“If readers are too lazy to copy and paste the URL, and write a few words about your content, then it is not because you lack these magical buttons.”

Sure, I get the the ‘magical buttons’ are not the be all and end all, but everyone knows that the consumer gets lazier and lazier everyday. If you don’t make it easy for them to do something then someone else will.

Siddharth Deswal
November 21, 2012


Thanks for dropping by. A quick question: who do you want to talk to, the lazy consumers or the active, engaged ones?

Nick Cobb
November 22, 2012


I think everyone would prefer the active, engaged consumers, however, preventing the lazy ones from sharing your content/product potentially keeps their friends from discovering your company or product, and certainly they have some “engaged, active” friends.

As for the article, of course their results stunk. The implementation of those social badges is awful.

Juho Tunkelo
November 22, 2012

While I agree with the hypothesis of the test and understand the results, I don’t see how that debunks the concept of social proof at all.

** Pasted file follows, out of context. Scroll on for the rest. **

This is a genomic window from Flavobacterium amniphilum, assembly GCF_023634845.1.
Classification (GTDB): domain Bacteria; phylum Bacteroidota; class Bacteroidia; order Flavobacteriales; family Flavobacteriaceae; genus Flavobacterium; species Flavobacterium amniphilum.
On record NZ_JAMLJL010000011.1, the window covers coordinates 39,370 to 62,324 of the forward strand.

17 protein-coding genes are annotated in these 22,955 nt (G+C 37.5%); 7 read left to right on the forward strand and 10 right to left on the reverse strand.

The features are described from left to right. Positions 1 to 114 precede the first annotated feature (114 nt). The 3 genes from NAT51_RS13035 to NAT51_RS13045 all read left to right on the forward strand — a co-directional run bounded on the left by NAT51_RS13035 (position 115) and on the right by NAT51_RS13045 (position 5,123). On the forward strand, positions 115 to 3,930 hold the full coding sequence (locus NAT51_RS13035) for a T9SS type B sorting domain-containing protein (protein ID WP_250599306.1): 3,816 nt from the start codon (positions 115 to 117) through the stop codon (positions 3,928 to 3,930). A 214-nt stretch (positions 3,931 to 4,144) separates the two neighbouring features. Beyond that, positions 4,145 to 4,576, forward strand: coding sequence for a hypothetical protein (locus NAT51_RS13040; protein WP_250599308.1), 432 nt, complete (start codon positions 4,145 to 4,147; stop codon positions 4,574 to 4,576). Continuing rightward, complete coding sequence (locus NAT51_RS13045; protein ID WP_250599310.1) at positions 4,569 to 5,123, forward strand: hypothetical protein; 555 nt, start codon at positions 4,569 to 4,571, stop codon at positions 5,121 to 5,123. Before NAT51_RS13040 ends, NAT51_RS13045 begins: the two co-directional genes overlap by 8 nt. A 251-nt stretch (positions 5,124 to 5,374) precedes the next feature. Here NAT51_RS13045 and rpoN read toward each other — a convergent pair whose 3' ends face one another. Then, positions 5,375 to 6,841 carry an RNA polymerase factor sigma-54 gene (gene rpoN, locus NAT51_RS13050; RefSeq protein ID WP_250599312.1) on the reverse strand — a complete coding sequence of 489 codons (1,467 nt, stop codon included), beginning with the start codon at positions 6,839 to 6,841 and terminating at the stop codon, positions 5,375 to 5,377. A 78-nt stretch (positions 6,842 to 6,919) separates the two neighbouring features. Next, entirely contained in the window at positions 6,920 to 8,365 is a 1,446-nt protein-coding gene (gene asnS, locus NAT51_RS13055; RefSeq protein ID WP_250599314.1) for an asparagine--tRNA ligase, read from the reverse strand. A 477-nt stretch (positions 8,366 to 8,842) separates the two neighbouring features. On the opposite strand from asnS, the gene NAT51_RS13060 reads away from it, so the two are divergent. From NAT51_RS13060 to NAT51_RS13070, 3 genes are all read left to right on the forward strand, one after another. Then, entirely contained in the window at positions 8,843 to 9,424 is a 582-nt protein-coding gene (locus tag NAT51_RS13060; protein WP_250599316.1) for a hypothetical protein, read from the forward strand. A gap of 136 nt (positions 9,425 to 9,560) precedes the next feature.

If anything, it underlines how important it is to actually provide some proof instead of a few lukewarm likes.

Social media isn’t the same as social proof, after all…

Siddharth Deswal
November 22, 2012


For a blog that regularly has very few shares/likes, I have to agree with what Information Architects wrote.

In that initial phase when a blog is hardly known, I’d say they should focus on having actual discussions instead of going for “shares”.

As an example, see Michael (the person running it) doesn’t have too many “social media shares” as such for his posts, but absolutely great discussions after most most of them (